In part 1, 2 and 3 I showed you how to create a simple MSBuild script and how to execute it from the command line. We had a look at how to clean your output directories, download the Nuget packages, compile your code, run MSpec tests and creating a code coverage report. In this last part of this series I will show you how to integrate it with Jenkins. First of all we want Jenkins to pull the latest code from Github as soon as somebody has pushed new code to Github. To do this we need to install the Github plugin in Jenkins. We will also install the “MSBuild plugin” in Jenkins to be able to use MSBuild in Jenkins and the “Html publisher plugin” to publish the Coverage and MSpec reports. Also install the “Jenkins Git plugin” to configure the repository in Jenkins.
In the previous parts (part 1, part 2) of this series I described how to clean, download Nuget packages and build your solution using MSBuild. In this part I will explain you how to create a MSpec MSBuild target and a Code coverage MSBuild target. MSpec is a testing framework which enables you to write living specifications. Using the MSpec console runner you can easily generate an html report. This report can later on be published using the Jenkins report plugin. By publishing this report we have some documentation on the specifications of the software available and because we did write the specifications using MSpec we also have unit tests in place. So that’s why I call it living documentation. :D For generating the code coverage report we use the xml output of our MSpec tests. These reports will also be published using the Jenkins report plugin. To do so I use OpenCover and ReportGenerator. All three packages are installed in my solution using Nuget. So the paths in my build script are based on the paths of my source/packages folders.
In part 1 of this blog series we had a look at a very basic MSBuild script which enables us to compile our projects. For doing this I provided you guys with a simple batch file to make it even more simple to execute the build script. In this episode we will focus on cleaning the folders before building again and getting the Nuget packages using Nuget package restore. The latter I will explain further for you first. Nuget package restore can be enabled in Visual studio. A best practice is to enable this always, because then we won’t have to put all Nuget packages in source control. By enabling it, every team member will download the missing packages automatically when building his project in Visual Studio. However the build server won’t do this by default so we create a custom target in our build script to make this happen.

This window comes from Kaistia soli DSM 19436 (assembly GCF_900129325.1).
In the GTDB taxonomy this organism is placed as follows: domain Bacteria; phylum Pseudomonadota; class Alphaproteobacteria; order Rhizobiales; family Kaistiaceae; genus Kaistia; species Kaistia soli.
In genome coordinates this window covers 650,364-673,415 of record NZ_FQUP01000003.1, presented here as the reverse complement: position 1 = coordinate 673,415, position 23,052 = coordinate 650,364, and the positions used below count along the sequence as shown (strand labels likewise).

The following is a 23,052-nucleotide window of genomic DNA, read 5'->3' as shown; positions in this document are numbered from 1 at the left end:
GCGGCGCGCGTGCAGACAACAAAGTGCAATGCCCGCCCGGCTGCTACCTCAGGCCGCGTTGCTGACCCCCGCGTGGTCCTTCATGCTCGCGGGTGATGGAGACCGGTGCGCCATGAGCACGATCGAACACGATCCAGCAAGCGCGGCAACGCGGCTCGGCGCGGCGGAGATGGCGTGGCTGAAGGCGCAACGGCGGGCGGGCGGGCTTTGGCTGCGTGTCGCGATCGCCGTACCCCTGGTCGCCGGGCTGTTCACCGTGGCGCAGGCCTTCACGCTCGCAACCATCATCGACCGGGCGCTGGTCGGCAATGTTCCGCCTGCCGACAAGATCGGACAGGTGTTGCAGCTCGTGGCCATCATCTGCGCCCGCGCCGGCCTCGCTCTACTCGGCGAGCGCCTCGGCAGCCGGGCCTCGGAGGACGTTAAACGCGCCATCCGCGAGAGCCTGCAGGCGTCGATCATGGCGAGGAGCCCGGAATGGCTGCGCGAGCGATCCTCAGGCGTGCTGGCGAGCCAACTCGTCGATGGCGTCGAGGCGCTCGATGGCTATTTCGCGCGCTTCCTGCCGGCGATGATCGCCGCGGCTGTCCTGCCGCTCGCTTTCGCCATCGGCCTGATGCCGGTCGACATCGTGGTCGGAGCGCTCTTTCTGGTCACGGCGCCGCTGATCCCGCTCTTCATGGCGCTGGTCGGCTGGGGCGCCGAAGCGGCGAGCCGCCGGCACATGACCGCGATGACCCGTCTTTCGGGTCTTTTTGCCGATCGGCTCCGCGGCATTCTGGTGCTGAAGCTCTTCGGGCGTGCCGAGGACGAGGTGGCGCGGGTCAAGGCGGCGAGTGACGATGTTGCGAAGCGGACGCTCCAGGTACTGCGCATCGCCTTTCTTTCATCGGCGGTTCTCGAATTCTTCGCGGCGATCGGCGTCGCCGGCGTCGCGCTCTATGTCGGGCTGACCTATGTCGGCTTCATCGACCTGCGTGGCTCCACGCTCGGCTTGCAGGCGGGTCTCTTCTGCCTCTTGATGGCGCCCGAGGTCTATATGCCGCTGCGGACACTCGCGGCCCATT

Very lately I have worked on setting up some continuous integration (CI) using MSbuild for my c# project. In this blog series I will explain to you how to set up continuous integration. First of all we will start with creating a MSBuild script which will compile our code. We will also create a small batch file for easy executing the MSbuild script. When that is in place, we will add several targets to the build script to run for example unit tests, integration tests, code coverage, packaging etc. So we will take the agile approach and improve our build process based on validated learning. First of all we need some basic knowledge about MSbuild. I think there are enough pages around on the web which will give you a basic introduction. A good starting point would be the MSDN documentation for MSBuild. Let’s consider we have the following project structure within our Git repository / local file system. 12345src (contains our source code)|- lib (contains build output, and third party libs not available on nuget)|- reports (contains code coverage reports, test scenarios and test results)|- ci.msbuild (your msbuildfile)`- ci.msbuild.cmd (your batch file to execute the build on your local machine)